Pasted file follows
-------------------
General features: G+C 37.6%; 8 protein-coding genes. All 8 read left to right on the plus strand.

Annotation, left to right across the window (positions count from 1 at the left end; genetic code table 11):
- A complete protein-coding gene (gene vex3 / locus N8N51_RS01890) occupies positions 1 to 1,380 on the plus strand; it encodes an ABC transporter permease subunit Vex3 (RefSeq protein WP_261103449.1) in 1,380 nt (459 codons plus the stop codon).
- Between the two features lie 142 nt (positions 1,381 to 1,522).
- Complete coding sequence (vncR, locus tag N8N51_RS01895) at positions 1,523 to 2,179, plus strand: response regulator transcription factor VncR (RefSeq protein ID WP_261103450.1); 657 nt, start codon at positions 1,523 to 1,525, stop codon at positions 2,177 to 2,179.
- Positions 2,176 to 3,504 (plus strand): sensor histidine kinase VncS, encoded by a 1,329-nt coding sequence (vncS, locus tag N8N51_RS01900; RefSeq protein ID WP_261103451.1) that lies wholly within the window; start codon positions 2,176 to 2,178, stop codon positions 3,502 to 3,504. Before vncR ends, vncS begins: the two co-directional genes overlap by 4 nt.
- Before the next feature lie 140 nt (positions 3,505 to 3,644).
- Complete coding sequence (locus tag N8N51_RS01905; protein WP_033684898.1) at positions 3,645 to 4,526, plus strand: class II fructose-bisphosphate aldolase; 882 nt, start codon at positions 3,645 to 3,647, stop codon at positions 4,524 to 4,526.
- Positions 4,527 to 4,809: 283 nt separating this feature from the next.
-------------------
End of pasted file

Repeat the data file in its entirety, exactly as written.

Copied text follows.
General features: G+C 37.6%; 8 protein-coding genes. All 8 read left to right on the plus strand.

Annotation, left to right across the window (positions count from 1 at the left end; genetic code table 11):
- A complete protein-coding gene (gene vex3 / locus N8N51_RS01890) occupies positions 1 to 1,380 on the plus strand; it encodes an ABC transporter permease subunit Vex3 (RefSeq protein WP_261103449.1) in 1,380 nt (459 codons plus the stop codon).
- Between the two features lie 142 nt (positions 1,381 to 1,522).
- Complete coding sequence (vncR, locus tag N8N51_RS01895) at positions 1,523 to 2,179, plus strand: response regulator transcription factor VncR (RefSeq protein ID WP_261103450.1); 657 nt, start codon at positions 1,523 to 1,525, stop codon at positions 2,177 to 2,179.
- Positions 2,176 to 3,504 (plus strand): sensor histidine kinase VncS, encoded by a 1,329-nt coding sequence (vncS, locus tag N8N51_RS01900; RefSeq protein ID WP_261103451.1) that lies wholly within the window; start codon positions 2,176 to 2,178, stop codon positions 3,502 to 3,504. Before vncR ends, vncS begins: the two co-directional genes overlap by 4 nt.
- Before the next feature lie 140 nt (positions 3,505 to 3,644).
- Complete coding sequence (locus tag N8N51_RS01905; protein WP_033684898.1) at positions 3,645 to 4,526, plus strand: class II fructose-bisphosphate aldolase; 882 nt, start codon at positions 3,645 to 3,647, stop codon at positions 4,524 to 4,526.
- Positions 4,527 to 4,809: 283 nt separating this feature from the next.